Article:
Ketamine is a revolutionary drug about which scientists have been conducting research recently. And so far, the indications are turning to be extremely promising.
What are the uses of this highly promising (yet dangerous, if not used as prescribed) drug, Ketamine?
Ketamine is a medication used to induce loss of consciousness or anesthesia. It can rapidly produce relaxation and get rid of severe pain in humans and animals.
Since the 1970s, it has been used to treat veterans’ wounds on the frontline due to its anesthetic capabilities. It is a class III scheduled drug that is approved for use in medical settings as anesthesia.
However, it is also a commonly abused club drug because of its hallucinogenic and dissociative effects.
This drug can be one of the most substantial revolutions in treating people with severe depression in years. Researchers are looking into other possible medical uses of Ketamine, especially in treating severe depression, suicide prevention, and substance abuse.
Find more about “How does Ketamine work for depression?“
Ketamine is most often used as veterinary medicine. It can induce and maintain general anesthesia before, during, and after surgical procedures.
Ketamine is either given through an intravenous (IV) line or injected into a muscle for medical purposes. It is considered safe as an anesthetic because it does not lower blood pressure or heartbeats.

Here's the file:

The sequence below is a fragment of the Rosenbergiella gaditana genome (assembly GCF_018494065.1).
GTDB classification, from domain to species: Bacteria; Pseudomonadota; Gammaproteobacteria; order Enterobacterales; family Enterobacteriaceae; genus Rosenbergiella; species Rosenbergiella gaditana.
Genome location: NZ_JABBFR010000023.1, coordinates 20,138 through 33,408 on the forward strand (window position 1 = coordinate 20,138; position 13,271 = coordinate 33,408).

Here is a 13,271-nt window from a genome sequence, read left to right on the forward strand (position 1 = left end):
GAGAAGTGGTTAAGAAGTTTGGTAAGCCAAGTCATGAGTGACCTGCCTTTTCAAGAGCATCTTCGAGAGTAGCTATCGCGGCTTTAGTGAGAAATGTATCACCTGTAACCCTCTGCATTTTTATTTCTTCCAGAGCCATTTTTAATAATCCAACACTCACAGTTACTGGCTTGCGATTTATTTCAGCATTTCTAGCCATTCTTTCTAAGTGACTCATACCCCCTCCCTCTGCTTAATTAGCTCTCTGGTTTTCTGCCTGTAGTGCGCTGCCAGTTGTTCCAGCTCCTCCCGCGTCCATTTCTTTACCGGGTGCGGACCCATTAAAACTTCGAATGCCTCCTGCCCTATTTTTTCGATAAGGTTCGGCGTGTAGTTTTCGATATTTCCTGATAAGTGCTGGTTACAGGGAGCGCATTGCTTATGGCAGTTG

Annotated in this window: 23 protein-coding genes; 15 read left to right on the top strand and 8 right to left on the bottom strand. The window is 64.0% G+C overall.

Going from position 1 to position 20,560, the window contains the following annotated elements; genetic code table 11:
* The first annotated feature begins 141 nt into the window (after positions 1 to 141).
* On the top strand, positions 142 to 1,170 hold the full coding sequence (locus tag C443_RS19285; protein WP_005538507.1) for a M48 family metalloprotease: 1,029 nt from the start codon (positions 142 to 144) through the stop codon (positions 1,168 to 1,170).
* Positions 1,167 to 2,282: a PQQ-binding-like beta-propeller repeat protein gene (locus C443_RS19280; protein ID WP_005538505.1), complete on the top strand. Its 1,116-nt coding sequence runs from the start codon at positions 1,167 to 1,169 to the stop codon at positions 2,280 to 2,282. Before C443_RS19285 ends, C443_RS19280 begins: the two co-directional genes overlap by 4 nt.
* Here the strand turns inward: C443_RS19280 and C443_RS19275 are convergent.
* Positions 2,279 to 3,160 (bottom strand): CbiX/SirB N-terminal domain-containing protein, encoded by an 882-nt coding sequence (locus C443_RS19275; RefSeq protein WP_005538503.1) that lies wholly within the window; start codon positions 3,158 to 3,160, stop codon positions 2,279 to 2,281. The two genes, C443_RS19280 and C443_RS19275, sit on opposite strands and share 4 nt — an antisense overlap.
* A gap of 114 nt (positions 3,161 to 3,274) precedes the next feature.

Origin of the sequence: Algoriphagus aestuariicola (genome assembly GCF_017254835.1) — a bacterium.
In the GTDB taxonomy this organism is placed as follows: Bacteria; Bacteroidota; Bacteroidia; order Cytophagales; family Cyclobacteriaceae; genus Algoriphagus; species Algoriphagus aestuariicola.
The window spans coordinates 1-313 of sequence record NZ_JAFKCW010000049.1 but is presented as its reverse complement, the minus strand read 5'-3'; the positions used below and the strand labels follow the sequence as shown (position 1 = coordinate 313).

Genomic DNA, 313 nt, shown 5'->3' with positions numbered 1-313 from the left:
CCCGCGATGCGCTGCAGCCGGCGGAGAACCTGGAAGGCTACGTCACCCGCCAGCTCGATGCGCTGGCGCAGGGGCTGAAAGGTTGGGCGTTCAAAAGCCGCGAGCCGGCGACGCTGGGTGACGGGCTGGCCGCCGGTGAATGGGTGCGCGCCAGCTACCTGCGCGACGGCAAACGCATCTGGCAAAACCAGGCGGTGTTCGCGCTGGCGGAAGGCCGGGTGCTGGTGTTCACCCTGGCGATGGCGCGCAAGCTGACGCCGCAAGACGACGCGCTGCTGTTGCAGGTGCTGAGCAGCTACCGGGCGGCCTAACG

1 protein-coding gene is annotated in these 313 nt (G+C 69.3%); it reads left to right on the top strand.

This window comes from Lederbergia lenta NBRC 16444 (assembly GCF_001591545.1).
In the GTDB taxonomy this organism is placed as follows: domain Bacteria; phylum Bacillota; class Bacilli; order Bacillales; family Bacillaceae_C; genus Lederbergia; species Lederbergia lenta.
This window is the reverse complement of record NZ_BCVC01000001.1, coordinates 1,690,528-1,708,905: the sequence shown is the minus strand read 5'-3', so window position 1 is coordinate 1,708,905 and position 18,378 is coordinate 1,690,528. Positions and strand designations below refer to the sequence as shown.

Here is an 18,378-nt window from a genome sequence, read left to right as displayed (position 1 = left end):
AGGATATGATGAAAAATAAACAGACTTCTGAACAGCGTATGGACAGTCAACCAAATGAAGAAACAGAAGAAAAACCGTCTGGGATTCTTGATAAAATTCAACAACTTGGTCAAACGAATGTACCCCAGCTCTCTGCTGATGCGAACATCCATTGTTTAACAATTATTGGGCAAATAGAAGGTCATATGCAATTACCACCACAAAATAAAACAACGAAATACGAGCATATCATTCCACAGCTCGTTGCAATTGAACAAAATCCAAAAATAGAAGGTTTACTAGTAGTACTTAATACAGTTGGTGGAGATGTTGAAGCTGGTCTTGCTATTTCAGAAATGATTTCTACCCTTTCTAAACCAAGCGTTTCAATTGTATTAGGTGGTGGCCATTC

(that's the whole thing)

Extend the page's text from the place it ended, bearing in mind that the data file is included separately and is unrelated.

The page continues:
It is a highly suitable option in disaster zones and less developed countries. It does not need an electrical supply, oxygen, or highly trained staff.
In medical practices, it is used in procedures like:
- Cardiac catheterization
- Orthopedic surgeries
- Skin grafts
- Minor surgical interventions, such as dental extractions or root canal
- Diagnostic procedures on the eye, nose, ear, and throat
It has also been used in medical settings to control seizures in patients with Status Epilepticus (SE) epilepsy. This type of epilepsy can lead to brain damage and death.
However, researchers recommend only using Ketamine after 5 to 6 other options are ineffective in such cases.
There are some adverse effects of using this drug if not appropriately treated. Learn more about “What is Ketamine” and what happens when you overdose.
Ketamine Infusion Therapy
In 2014, researchers found that a ketamine infusion significantly reduces post-traumatic stress symptoms (PTSD) in many patients who have undergone a wide range of traumas.
Other medical uses of Ketamine
- Pain: Ketamine infusions are used to treat severe pain in emergency departments, veterinary medicine, and war zones. The doses are lower than those used for anesthesia, usually referred to as sub-anesthetic doses.
- Anesthesia: Ketamine is used as anesthesia for short-term procedures when muscle relaxation is not required. Ketamine affects differently on the respiratory and circulation systems than other anesthetics. Instead of depressing, it stimulates the circulatory system and causes relatively less breathing problem. Thus, it is safe to use for anesthetic purposes.
As a Drug of Abuse
Ketamine is often used as a “recreational” drug. It produces an abrupt high that lasts for about an hour. Users report euphoria, hallucination, and “out of body” sensations.
However, the prolonged use of Ketamine can cause dependence, tolerance, and withdrawal symptoms. Quitting can lead to depression, insomnia, anxiety, and flashbacks.
Note: it can cause high blood pressure, convulsions, coma, or even death if not used per your doctor’s advice.
Ketamine is an anesthetic drug, and it is safe to use in controlled medical practice. But it has abuse potential.